Journalist Martin Scarsden, the central character in Chris Hammer’s bestselling novel ‘Scrublands’ is on assignment in Riversend, a small, isolated country town. He is to write a feature on how the community is surviving, twelve months after the most traumatic event in the town’s history – a mass shooting.
The town is under threat. Money is scarce. Businesses are closing. The oppressive drought conditions mirror the desolation felt by many of the residents.
Martin has worked previously in Asia and the Middle East where he witnessed dramatic events. His role was clearly defined. He was licensed by his profession to be both present and not present, standing apart, behind the cameras and the headlines, not in front of them, a voyeur with a notepad, the ghost in the room.
But something happened when he climbed into the boot of a Mercedes in Gaza. It had always puzzled him, even through the hours of counselling, why being abandoned in the Mercedes for three days had such a profound impact on him. It was accumulated stress, they told him, that he had seen and heard too much, and the experience in Gaza had tipped him over the edge.
This explanation didn’t sit well with Martin. He recognised the symptoms of post- traumatic stress. He knew he was a different person. He understood the challenges he contended with daily. But he was certain the cause was not stress related.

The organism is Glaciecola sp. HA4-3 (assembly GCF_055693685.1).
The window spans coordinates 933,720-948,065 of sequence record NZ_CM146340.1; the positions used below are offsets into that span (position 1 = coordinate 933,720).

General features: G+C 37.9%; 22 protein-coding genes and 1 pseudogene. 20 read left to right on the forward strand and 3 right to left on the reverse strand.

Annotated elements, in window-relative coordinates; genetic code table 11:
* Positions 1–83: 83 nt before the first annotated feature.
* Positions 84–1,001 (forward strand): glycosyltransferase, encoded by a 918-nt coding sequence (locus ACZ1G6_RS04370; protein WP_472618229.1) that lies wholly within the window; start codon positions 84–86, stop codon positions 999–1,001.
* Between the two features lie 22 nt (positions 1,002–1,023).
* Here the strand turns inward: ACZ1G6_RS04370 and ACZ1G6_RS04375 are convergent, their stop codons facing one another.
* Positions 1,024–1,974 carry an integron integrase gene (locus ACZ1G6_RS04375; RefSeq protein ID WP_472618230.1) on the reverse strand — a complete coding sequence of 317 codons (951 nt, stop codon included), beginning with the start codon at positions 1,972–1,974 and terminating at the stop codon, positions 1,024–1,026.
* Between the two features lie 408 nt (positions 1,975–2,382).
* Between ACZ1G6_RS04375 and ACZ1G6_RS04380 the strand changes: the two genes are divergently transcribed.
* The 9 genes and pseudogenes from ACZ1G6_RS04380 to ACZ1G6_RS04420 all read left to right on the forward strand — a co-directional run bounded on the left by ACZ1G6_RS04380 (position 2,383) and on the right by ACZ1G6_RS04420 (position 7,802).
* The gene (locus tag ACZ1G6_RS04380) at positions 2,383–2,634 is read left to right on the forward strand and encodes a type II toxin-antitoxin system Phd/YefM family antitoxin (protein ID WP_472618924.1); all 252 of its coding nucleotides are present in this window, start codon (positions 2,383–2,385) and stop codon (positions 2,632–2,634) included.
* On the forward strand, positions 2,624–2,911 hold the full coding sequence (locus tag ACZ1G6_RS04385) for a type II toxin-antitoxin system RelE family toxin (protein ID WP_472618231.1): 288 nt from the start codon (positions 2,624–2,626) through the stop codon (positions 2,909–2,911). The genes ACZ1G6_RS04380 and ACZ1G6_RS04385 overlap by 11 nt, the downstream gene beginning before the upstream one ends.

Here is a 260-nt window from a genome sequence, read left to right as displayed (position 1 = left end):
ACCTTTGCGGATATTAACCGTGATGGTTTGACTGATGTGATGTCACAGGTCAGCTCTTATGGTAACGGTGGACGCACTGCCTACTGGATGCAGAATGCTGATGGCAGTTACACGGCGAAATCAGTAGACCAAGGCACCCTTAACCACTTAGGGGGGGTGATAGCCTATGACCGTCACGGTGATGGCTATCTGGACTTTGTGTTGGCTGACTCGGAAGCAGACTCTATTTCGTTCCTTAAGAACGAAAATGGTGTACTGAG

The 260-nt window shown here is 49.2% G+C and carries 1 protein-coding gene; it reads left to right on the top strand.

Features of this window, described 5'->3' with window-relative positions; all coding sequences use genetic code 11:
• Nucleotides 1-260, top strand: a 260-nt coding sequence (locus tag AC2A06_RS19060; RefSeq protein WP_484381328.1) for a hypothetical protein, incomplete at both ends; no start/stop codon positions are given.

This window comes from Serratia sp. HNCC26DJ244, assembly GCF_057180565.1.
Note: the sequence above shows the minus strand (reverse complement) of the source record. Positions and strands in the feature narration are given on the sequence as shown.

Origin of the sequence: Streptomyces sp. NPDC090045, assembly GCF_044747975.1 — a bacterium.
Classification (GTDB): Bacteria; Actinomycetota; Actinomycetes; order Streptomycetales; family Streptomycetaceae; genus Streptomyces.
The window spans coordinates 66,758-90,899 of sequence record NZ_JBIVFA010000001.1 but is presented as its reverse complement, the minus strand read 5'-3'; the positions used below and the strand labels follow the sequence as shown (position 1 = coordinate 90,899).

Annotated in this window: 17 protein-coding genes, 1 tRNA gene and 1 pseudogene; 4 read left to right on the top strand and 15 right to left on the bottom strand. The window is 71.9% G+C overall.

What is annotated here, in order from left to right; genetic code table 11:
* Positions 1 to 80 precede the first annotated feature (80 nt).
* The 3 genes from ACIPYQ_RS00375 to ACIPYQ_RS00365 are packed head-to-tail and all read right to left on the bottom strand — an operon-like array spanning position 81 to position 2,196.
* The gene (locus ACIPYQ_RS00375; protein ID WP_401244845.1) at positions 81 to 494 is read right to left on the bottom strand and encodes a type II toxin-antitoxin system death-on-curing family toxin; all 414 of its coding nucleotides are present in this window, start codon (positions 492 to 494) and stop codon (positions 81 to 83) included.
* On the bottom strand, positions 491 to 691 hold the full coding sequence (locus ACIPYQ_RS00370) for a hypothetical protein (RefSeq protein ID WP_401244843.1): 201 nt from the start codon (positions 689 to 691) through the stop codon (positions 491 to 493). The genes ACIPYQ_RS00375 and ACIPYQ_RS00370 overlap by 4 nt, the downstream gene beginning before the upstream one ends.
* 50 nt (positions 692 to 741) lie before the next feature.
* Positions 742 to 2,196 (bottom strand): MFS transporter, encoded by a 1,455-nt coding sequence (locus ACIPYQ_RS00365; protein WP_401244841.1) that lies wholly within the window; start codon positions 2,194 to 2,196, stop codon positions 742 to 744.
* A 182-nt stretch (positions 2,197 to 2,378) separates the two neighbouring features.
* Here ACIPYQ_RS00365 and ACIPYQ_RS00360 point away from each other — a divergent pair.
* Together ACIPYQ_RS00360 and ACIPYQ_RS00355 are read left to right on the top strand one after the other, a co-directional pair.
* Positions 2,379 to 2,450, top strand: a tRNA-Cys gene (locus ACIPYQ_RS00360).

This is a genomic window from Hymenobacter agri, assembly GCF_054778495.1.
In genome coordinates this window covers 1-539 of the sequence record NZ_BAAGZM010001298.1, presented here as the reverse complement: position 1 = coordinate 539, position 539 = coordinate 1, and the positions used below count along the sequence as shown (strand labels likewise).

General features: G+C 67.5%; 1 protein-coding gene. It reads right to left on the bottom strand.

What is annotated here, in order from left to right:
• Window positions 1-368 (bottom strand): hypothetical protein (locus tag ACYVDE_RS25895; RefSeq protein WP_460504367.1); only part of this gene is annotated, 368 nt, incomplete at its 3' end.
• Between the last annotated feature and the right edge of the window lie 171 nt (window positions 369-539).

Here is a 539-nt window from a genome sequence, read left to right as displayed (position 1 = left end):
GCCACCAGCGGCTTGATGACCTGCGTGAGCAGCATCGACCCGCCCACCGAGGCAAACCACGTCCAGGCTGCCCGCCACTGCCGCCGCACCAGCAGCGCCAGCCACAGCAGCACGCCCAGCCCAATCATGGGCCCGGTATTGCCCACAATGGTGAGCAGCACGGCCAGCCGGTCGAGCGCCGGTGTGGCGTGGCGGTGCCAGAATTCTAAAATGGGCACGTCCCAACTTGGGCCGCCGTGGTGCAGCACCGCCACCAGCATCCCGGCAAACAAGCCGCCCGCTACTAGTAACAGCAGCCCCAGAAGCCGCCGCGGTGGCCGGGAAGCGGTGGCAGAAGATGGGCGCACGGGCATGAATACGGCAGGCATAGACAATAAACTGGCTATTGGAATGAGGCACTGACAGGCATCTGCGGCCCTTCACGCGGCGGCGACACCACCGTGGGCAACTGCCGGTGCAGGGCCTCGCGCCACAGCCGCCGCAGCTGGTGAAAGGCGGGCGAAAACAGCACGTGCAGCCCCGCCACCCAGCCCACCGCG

His contact with the people of Riversend brought these factors into sharper focus. He was able to understand why his life was falling apart. The narrator says,
“He knows now… The story was something that happened to other people; he was just there to report, an observer. And that all changed in Gaza. He became the story; it was happening to him… He was a participant, like it or not. Things no longer happened only to other people; some small part of their grief, or their joy, or their hollowness wore off on him, became part of him.”
Before Adam’s death, I had an awareness of suicide. I read about suicide in the media but never felt motivated to discuss the topic with anyone. I had never had cause to entertain thoughts of suicide and had no clear understanding of why someone would want to end their life.
Later in life, I worked as a disability employment consultant. Many of the people who accessed our service struggled with mental health issues. There were some who self-harmed.
Consultants were encouraged to complete ASIST Training, a two-day interactive workshop in suicide first aid. ASIST teaches participants to recognise when someone may have thoughts of suicide and work with them to create a plan that will support their immediate safety.
I recall participating in a role play where I was talking to someone who was struggling with the pressures of life. The purpose of the exercise was to encourage us to insert the question ‘Are you having suicidal thoughts?’ into the conversation. If the response was affirmative we had to develop a plan to keep the person safe.